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Snakes, Mother Nature and power outages

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A generic picture of a snake in the grass.

It started back in April. Two power outages, same cause – a snake. That’s right, a snake is to blame for putting hundreds, even thousands, of members in the dark.

Back on April 14, over 850 members served out of the Barefoot substation were left without power. Horry Electric’s linemen investigated and found the snake inside the substation on a regulator. A regulator is what helps maintain a constant voltage level along the power lines. The regulator does exactly as it sounds – it regulates the voltage as the amount of load on the lines change.

Fast forward to April 23. Nearly 2,100 members lost power out of the Lake Ridge substation. Why? A snake was able to get into a tricky spot and caused the entire substation to go out.

Now, fast forward to June 29. Another 2,500 members woke up to no power all because of a snake. These are considered major outages, but we have seen a couple of smaller outages where a snake is down the line somewhere.

Some of you have asked why an animal, such as a snake, is able to cause a power outage. Here’s why: “Whether it be a tree limb, a bird, a squirrel or snake… anything that has the ability to conduct electricity has the potential to short-circuit the electrical flow,” explains Jeff Spivey, Horry Electric’s substation and apparatus supervisor.

It’s summertime, which means the animals are out and about and sometimes they get into places, like substations, and cause outages. The tricky thing about snakes are their long bodies and until it’s removed, there’s going to be an outage rather than a power blink like a squirrel causes.

Animals on the lines vs. in the substation

Basically, it works the same – a short-circuit is a short-circuit. “The only big difference is the amount of fault current in the substation. The fault current is at a higher value than somewhere down the line,” says Spivey. “It will short-circuit, but it will be more violent at the substation.”

The way the system is designed to work is wherever an animal comes in contact, there’s a device up the line that’s going to clear the fault. For example, a snake gets on a transformer on a power pole that might serve three houses; the up-line sectionalizing device, which is the transformer fuse, will clear the fault.

“It’s kind of like a domino effect… wherever that up-line device falls in the sequence, from that point down is going to be out of power. It keeps outages down, but it’s also a safety factor, too,” Spivey explains.

This, of course, differs in the substation because you’re at the source of the power transformer. “At Lake Ridge, the up-line device was a circuit switcher, which feeds the power transformer, which feeds over 2,000 people,” Spivey said. “The circuit switcher did what it was supposed to do. As a result, everyone went out because the problem was reserved right within that substation.”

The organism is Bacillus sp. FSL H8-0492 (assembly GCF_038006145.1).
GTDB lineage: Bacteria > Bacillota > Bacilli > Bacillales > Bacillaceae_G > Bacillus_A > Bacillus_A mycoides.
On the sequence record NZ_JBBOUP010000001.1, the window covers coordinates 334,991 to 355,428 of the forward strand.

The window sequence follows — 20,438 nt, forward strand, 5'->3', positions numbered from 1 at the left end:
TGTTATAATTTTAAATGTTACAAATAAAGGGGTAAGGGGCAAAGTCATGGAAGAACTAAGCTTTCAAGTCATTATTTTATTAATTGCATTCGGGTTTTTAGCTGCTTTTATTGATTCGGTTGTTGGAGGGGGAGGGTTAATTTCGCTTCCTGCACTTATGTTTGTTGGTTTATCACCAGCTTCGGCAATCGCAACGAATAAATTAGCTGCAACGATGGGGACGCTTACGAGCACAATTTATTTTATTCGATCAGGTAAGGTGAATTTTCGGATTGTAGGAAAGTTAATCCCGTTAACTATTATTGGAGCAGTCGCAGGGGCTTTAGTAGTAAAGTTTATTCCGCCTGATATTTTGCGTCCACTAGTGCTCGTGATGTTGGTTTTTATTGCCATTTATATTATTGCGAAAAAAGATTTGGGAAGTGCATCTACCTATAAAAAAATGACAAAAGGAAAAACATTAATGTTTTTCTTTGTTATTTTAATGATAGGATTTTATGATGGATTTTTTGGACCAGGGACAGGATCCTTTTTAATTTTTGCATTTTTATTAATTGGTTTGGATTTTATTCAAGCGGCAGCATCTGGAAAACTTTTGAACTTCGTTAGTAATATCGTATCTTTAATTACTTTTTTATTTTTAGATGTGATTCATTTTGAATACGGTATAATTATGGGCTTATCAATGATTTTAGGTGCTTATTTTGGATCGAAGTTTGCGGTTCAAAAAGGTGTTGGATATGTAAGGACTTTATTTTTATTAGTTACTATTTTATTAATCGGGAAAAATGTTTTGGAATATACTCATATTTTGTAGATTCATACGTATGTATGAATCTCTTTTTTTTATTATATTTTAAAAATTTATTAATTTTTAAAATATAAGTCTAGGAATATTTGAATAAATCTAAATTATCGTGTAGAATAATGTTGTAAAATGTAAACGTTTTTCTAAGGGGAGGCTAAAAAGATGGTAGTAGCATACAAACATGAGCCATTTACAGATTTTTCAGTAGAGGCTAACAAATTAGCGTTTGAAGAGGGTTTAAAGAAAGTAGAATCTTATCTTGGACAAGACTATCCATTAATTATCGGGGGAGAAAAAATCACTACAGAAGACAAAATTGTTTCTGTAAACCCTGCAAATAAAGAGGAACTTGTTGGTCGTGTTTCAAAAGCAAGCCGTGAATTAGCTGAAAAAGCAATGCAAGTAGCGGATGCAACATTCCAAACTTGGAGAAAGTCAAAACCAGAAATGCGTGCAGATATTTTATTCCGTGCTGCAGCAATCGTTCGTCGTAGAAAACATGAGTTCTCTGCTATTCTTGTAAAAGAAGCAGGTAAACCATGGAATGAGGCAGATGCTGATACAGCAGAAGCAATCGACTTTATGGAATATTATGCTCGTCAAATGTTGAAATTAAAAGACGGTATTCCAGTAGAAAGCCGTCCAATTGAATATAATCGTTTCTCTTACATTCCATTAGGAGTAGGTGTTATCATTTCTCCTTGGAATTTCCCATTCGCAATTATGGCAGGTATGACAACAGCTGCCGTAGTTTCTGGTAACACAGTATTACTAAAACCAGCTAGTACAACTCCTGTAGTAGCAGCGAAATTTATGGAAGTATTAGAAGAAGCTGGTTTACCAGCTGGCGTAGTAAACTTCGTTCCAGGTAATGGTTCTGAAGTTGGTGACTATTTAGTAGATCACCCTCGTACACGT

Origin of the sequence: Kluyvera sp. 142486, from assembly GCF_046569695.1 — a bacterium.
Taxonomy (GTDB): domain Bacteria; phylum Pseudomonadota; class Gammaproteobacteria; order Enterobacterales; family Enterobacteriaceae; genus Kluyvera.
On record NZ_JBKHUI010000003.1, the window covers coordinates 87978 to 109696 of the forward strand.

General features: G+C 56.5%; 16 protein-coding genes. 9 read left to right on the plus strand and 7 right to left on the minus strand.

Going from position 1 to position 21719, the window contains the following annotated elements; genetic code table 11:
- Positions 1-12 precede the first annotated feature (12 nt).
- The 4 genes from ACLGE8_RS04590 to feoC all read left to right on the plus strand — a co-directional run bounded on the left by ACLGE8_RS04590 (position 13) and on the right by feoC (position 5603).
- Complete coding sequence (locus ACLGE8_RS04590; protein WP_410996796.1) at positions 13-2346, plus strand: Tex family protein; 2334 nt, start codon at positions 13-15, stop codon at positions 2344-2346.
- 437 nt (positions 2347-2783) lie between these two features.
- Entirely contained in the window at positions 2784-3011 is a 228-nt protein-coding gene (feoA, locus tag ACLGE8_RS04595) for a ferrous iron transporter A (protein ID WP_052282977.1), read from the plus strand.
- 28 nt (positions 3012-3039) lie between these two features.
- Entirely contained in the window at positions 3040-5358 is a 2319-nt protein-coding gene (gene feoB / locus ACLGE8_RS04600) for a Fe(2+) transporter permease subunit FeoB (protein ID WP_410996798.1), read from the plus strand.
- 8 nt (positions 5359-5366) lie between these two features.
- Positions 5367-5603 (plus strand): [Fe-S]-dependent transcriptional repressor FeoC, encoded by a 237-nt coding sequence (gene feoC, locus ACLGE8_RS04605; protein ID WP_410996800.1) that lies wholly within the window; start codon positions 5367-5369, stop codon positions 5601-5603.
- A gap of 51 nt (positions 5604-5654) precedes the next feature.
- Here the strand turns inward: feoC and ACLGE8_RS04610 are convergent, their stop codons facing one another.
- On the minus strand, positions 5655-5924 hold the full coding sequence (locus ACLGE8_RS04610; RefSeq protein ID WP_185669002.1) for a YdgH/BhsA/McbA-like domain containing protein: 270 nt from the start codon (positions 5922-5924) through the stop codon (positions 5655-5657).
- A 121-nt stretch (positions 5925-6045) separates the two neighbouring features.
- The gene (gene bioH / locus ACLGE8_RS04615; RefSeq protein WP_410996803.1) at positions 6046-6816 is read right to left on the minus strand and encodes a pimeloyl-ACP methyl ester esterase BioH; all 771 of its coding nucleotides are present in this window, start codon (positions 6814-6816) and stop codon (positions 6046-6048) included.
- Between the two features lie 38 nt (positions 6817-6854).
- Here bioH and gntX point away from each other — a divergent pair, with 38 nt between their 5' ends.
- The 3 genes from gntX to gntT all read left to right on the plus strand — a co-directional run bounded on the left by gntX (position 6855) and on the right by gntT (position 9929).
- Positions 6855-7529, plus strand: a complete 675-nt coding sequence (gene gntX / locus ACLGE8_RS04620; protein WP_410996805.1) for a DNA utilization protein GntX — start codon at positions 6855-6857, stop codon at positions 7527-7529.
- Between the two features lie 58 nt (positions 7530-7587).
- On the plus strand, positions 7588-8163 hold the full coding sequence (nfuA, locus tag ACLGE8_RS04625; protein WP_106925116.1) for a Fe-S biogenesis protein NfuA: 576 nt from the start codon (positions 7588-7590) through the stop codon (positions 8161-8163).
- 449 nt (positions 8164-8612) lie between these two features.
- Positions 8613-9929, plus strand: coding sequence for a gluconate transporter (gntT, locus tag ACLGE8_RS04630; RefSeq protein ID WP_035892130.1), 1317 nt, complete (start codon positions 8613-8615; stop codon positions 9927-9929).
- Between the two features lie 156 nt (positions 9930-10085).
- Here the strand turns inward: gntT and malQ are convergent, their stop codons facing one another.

To backfeed or not to backfeed?

Once crews are able to diagnose the outage problem in the field, the next question they have to ask is if it makes sense to backfeed?

When it comes to an outage down the lines, sometimes crews are able to backfeed by opening one or two switches. It’s not that easy when it comes to an entire substation.

“It’s a judgment call when you’re out there,” Spivey says. Another major thing to consider is the load on the system. “You might be able to backfeed in January, February or March, but June, July and August… the loads may be too great.”

Working to prevent animal-caused outages

Horry Electric’s Supervisory Engineer Kevin Jordan pulled the outage records for the last 10 years. “The records indicate, including substation and downline outages, we’ve had nearly 60 outages caused by snakes since 2010,” Jordan says.

Some of you might ask why this is becoming more common. The answer is simple: snakes are after food. Crews are constantly on the lookout for bird nests. Birds come around looking for other critters, so we use an environmentally friendly granular deterrent, to run away critters, which in turn, moves the snakes away.

“There is still an act of nature that we can’t prevent. In some of the latest episodes, we believe a bird had the snake in its mouth and dropped it from the sky, right where he didn’t need to be,” said Mitchell Benton, supervisory engineer. “Rest assured, crews are always looking at ways to protect animals and critters, while at the same time, assuring we deliver safe, reliable and affordable electricity to our members’ homes and businesses.”

Restoration times will vary

There is no way to predict an outage restoration time, unfortunately. Whether it’s a storm related outage, an animal related outage, or an equipment failure, outage times are going to vary. Restoration times vary based on where the problem is, especially if it happens in a substation.

It’s important to remember that conditions change based on Mother Nature. Members and our crews also have to remember “Scenarios change, situations change, the environment changes… so you have to have to make wise decisions based upon all of that data put together. As long as you can do that, that makes power restoration go a whole lot easier and a lot more fluent, and naturally, it’s safer and more efficient,” Spivey says.

Rest assured, our crews will work as quickly and safely as possible to make sure your power is restored. As we always say: Your patience and prayers are appreciated.